LONDON (Reuters) – Hungarian budget airline Wizz Air faces a showdown with shareholders on Tuesday, when they vote on a plan to pay its chief executive a bonus of up to 100 million pounds ($138 million) if he meets certain targets.
The airline’s board says the bonus proposal is needed to help retain Jozsef Varadi, whom it says is “the leading global airline CEO” and wants to sign a new five-year contract.
Several shareholder advisory groups have urged investors to vote against the proposals on future bonuses.
Glass Lewis said the company’s “new value creation plan” (VCP) for the CEO and other senior leaders had the potential for “excessive payouts”.
The maximum payout was considered excessive, said Institutional Shareholder Services, adding that “no compelling explanation has been provided to justify the quantum”.
Under the VCP, Varadi will be set a target to double the company’s share price over the next five year period. There are also environmental, social and governance objectives attached to the payout. Over the last five years, Wizz’s share price has risen by over 200%.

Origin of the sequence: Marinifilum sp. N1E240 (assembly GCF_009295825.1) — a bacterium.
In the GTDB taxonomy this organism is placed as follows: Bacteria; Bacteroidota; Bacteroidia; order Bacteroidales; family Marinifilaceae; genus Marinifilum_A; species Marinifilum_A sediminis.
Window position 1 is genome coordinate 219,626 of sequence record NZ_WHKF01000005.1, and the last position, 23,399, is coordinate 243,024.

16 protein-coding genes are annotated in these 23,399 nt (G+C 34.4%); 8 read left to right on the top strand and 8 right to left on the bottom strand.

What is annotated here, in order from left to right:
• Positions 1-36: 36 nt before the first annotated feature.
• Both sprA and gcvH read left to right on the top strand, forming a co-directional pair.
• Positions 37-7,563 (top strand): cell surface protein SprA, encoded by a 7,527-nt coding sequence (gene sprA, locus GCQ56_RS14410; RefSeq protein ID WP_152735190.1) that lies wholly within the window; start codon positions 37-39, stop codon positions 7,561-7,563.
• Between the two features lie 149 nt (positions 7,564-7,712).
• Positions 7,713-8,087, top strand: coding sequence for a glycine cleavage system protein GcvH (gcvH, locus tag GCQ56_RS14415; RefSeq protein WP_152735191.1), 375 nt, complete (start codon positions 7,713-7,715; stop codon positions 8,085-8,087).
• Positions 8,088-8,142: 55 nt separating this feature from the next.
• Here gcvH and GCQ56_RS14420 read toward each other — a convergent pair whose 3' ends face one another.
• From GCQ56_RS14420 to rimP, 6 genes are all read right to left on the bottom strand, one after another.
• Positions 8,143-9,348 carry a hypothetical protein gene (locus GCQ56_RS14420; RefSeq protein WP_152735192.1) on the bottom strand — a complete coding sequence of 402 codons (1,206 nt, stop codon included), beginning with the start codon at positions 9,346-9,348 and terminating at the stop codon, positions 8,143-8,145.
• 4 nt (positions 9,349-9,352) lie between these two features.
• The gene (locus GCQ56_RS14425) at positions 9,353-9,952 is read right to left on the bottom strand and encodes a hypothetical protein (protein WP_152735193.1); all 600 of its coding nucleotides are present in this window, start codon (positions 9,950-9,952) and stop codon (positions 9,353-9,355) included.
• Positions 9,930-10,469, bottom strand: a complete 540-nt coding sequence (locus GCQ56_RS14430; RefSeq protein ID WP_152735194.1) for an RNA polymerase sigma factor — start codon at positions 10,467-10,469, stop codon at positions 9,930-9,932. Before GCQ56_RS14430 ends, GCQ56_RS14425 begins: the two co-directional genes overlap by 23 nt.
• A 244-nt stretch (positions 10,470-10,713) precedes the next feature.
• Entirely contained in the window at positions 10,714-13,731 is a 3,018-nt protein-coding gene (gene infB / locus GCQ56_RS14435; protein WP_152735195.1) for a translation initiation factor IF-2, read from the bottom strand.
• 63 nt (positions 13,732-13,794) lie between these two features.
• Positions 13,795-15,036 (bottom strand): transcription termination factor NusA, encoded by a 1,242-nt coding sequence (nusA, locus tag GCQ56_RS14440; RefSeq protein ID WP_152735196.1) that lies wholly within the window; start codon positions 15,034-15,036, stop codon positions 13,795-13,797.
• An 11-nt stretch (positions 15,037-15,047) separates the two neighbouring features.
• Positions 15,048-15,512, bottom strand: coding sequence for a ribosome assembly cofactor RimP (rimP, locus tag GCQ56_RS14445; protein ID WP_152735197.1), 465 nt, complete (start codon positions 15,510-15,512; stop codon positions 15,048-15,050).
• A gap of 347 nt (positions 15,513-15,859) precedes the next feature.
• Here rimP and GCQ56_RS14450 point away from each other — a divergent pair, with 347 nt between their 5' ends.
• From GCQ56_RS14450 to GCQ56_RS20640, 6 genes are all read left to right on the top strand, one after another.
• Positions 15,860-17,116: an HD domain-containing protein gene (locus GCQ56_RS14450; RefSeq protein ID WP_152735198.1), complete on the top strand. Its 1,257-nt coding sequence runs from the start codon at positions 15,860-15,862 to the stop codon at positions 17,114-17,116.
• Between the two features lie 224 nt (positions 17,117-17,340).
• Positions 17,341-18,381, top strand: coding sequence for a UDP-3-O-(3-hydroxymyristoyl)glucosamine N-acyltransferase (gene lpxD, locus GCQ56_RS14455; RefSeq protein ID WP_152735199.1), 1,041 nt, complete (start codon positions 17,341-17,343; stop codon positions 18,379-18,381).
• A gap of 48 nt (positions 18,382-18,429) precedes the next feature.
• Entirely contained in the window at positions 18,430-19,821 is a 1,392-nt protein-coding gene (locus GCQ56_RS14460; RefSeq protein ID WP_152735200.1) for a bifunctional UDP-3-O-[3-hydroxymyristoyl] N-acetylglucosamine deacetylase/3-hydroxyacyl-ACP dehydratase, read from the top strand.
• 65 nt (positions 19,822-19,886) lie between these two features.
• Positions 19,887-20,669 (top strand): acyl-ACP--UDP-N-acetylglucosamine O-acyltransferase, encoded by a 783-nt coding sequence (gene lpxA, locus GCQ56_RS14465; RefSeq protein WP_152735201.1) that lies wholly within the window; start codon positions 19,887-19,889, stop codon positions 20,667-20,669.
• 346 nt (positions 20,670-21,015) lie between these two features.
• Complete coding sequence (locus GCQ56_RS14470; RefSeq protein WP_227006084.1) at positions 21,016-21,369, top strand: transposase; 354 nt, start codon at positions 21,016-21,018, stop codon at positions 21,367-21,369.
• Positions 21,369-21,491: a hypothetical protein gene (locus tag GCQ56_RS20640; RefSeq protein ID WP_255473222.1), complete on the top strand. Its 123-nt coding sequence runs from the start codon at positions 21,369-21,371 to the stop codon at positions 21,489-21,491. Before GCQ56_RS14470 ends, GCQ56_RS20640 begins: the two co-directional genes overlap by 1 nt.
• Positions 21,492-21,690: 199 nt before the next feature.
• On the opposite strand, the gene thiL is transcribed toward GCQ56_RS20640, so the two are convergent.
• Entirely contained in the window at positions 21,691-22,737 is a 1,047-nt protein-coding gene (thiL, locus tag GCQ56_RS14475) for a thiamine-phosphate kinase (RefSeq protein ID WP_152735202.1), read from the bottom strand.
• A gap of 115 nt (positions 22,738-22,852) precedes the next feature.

Varadi, 55, co-founded Wizz in 2003. The airline has since grown rapidly, spreading from its core eastern European markets of Poland, Hungary and Romania into Britain, Italy and other parts of western Europe.
Wizz has continued to take delivery of planes during the pandemic and add new routes while some rivals have contracted, but like many airlines COVID-19 has caused it problems.
Michael O’Leary, boss of rival Ryanair, has also faced battles over pay. His five-year bonus plan, worth up to 100 million euros if targets related to share price and profitability are hit, scraped through with 50.5% support in a shareholder vote in 2019.
Wizz’s annual meeting takes place at 1300 GMT on Tuesday in Geneva, Switzerland.
($1 = 0.7253 pounds)
(Reporting by Sarah Young; Editing by Mark Potter)